Visitors embrace spiritual delights

Historical and cultural relic sites, pagodas, and temples are not only a destination for Vietnamese people. Throughout the country, these important sites also attract a great number of both international tourists and expatriates. 

Visitors embrace spiritual delights, travel news, Vietnam guide, Vietnam airlines, Vietnam tour, tour Vietnam, Hanoi, ho chi minh city, Saigon, travelling to Vietnam, Vietnam travelling, Vietnam travel, vn news

The One-Pillar Pagoda in Hanoi is an iconic Buddhist landmark

Phu Tay Ho Temple in Hanoi always attracts a lot of ­people at the beginning of the new year. In addition to the majority of Vietnamese people who make the trip, there are a large number of international visitors from Asian and European countries. They are usually tourists who want to experience spiritual events when coming to Vietnam. The rest are often made up of those who have lived and studied Vietnamese cultural practices and can speak the language. In addition to offering incense, they also learn to worship and pray for happiness, prosperity, and good health for their family.

Pagodas in the capital such as Tran Quoc and Quan Su, as well as Quan Thanh and Phu Tay Ho temples, are located near popular expat districts and often become spiritual spots for many non-Vietnamese people.

In addition to praying for health and peace, many foreigners also come to pray for luck in love. Nguyen Lan Chi, who for more than a decade has sold worship offerings, souvenirs, and fruit at Ha Pagoda in Hanoi’s Cau Giay district, said, “There are visitors who come to my shop and write a note of their wish in English, and we accept them, but I did not know much English. I often asked my son, who studies at a language school, to translate and rewrite them. They like the place very much and always say thank you.”

The ancient town of Hoi An is a top destination for tourists wandering through Vietnam. Of its many pagodas and shrines, Ong Pagoda is a particular favourite. Entering Ong Pagoda on the 8th day of the Lunar New Year, John Mikery, a German tourist visiting for the first time, was surprised to see so many Vietnamese people flocking to the temple to pray for good fortune in the year ahead. “Vietnamese people seem quite religious and I feel that the peace reflected by Buddhism is what we all desire for the future,” he said.

Spiritual tourism for visitors

visitors embrace spiritual delights

Both travellers and expats take time out to explore cultural sites

visitors embrace spiritual delights

As Vietnam’s tourism booms, more and more curious visitors flock to the country’s colourful and traditional sites in towns and cities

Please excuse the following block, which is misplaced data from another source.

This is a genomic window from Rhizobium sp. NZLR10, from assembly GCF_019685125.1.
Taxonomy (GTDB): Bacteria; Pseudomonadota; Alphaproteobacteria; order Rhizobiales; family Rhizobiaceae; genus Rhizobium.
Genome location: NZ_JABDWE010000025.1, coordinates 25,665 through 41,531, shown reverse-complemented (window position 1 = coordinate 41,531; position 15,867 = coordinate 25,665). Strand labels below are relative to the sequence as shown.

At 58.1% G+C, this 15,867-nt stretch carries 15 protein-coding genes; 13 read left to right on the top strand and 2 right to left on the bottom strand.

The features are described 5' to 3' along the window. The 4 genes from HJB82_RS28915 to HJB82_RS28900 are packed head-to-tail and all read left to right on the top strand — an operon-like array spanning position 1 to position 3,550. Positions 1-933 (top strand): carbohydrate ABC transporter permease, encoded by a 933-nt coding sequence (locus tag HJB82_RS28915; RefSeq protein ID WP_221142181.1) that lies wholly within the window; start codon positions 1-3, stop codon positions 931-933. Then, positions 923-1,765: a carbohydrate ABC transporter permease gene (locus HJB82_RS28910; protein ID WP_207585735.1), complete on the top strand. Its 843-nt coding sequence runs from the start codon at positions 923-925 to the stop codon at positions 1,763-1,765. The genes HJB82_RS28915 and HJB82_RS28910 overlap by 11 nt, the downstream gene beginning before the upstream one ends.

In recent years, more and more foreign groups wish to explore ­sacred places in Vietnam. Spiritual tours for domestic visitors have also been developed, and travel companies offer trips to sacred places for tourists. Most are extremely excited when ­immersed in the flow of people at these peaceful and solemn places.

Tour guide Ha Van Huong said that on one occasion of leading a ­delegation of American guests to Ngoc Hoang Pagoda in Ho Chi Minh City, where former US president Barack Obama had visited, many guests were surprised to hear about Vietnamese beliefs and kept asking more. “They asked me if the temples in Ho Chi Minh City were crowded on regular days. They were curious about the beliefs of Vietnamese ­people,” Huong shared.

In order to serve a group of ­high-spending travellers, some local and ­international hotels and resorts are gradually built in the style of spiritual tourist destinations in Vietnam, of which the most recent is Legacy Yen Tu in the foot of sarced Yen Tu Mountain in the northern province of Quang Ninh. Legacy Yen Tu creates a place where visitors can participate in meditation classes and learn about hundreds of years of ­Vietnamese and Buddhist history.

Despite this rich spiritual tourism potential, with 15,000 temples and more than 8,000 festivals each year, many experts believe that this area mainly attracts only Vietnamese tourists, with the number of foreign tourists participating in these types of tours still limited.

Statistics from the Vietnam ­National Administration of Tourism in 2013 showed that only 12 per cent of international visitors bought tours to religious places such as historical and cultural relic sites, temples, and pagodas. However the trend is changing today, travellers increasingly seek authenticity. According to reports of Tripadvisor and BCG, the fastest growing experience category in total booking counts in global travellers belongs to historical and heritage tours which count for 125 per cent YOY growth of 2016-2017 period.

Nguyen Phuong, a representative from Custom Vietnam Travel, said that overseas visitors often want to find information about the beliefs of local people, not to participate in ceremonies or perform detailed rituals like local people do. Therefore, the presentational content of tour guides plays a very important role. In addition to existing spiritual ­elements, service and environmental factors must also be guaranteed in order for this type of tourism to attract more foreign ­visitors.

“We don’t spend the whole tour just visiting temples, but ­combine this with other activities. When visiting Huong Pagoda, we also offer activities such as sailing and cable car rides. At Bai Dinh Pagoda in Ninh Binh, visitors can go to Van Long Nature Reserve, Trang An, and Tam Coc. Programmes must be flexible and contain plenty of choice to attract tourists,” said Phuong.


Visitors embrace spiritual delights, travel news, Vietnam guide, Vietnam airlines, Vietnam tour, tour Vietnam, Hanoi, ho chi minh city, Saigon, travelling to Vietnam, Vietnam travelling, Vietnam travel, vn news